The Magnolia Chain, crafted from the state flower by the underclassmen, symbolizes the purity of achievement and the growing experience that graduates experienced during their time at the university, Holcomb said. Some form of the ceremony has been a part of commencement since 1890, though, until 1905, daisies were used. Daisies are still carried by the Senior Class Council president, who leads the chain.

This year, about 100 students got up early to carry the chain from the chapel to Callaway Lawn. During the ceremony, several outstanding students are recognized and a speaker is selected by the senior class officers. This year, MUW President Claudia Limbert, who will end her tenure at the university in June, served as the Magnolia Chain speaker.

After the formal ceremony, graduates try to pick one of the blossoms from the chain in hopes that it will grant them good fortune and romance.

“Among traditional events, this one is the most well attended,” Holcomb said. “It certainly is a very unique, treasured part of the MUW experience.”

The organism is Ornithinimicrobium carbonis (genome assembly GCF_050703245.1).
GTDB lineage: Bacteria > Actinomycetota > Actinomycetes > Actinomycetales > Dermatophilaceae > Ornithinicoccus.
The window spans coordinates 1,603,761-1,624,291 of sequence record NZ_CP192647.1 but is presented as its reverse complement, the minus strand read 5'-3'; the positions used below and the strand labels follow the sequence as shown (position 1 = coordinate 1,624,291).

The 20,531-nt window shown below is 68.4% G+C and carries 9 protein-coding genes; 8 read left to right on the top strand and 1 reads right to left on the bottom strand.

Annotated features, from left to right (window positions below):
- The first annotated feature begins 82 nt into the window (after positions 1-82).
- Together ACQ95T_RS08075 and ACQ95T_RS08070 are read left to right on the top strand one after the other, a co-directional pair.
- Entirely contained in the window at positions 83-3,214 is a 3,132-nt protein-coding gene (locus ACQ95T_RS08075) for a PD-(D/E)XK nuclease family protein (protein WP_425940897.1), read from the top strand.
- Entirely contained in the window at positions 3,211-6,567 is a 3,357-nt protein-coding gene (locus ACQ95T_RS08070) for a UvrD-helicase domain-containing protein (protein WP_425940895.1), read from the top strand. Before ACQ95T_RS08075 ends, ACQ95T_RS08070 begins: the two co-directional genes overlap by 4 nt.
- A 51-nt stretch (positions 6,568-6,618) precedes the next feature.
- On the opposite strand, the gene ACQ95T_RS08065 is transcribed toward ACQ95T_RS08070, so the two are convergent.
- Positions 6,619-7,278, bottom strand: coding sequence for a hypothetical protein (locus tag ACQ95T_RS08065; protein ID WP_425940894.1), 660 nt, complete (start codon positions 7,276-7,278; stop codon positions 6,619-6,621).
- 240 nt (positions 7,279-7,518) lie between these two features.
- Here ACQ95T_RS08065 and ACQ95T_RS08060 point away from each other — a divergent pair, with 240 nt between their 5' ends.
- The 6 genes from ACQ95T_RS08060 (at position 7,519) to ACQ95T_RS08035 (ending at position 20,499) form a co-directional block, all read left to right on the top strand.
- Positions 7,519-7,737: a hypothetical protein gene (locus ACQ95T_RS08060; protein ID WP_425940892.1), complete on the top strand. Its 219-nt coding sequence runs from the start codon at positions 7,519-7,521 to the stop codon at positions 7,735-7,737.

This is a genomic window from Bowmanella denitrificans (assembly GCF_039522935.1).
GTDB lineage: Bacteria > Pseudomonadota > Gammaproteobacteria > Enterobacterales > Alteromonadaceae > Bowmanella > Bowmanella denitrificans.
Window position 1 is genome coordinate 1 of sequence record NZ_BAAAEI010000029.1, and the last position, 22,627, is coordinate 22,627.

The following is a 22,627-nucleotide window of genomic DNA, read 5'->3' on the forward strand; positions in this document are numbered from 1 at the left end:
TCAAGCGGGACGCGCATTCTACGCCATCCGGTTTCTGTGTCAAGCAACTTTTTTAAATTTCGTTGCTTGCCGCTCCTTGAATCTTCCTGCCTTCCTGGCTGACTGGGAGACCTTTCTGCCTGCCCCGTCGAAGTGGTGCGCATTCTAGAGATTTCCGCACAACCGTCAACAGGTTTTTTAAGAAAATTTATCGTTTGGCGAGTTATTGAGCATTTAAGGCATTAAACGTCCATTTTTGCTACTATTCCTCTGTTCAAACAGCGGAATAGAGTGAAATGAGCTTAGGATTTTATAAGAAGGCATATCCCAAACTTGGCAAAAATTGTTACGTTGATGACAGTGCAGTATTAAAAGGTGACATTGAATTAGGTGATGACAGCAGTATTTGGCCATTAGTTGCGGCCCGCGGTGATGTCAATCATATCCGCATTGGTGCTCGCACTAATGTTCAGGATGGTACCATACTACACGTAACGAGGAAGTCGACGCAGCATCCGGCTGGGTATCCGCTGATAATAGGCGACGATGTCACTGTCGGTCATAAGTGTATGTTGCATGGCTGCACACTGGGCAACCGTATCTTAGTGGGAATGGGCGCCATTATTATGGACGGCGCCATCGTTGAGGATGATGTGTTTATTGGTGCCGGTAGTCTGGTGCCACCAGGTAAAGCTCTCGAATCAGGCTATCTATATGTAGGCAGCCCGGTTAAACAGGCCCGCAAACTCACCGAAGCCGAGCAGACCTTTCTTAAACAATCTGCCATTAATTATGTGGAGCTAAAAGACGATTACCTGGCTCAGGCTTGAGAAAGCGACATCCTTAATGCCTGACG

DSU awards special diplomas
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Delta State University students who were the first to receive their undergraduate diplomas this year studied hard to participate in a tradition that dates back to the university’s first commencement.

Nine DSU graduates received the academic honor of First Diploma and Second Diploma during DSU’s Spring Commencement ceremony.

The First Diploma is presented to four-year graduating seniors with the highest grade point average on a minimum of 112 hours of academic credit. The tradition began at Delta State’s first commencement in 1928.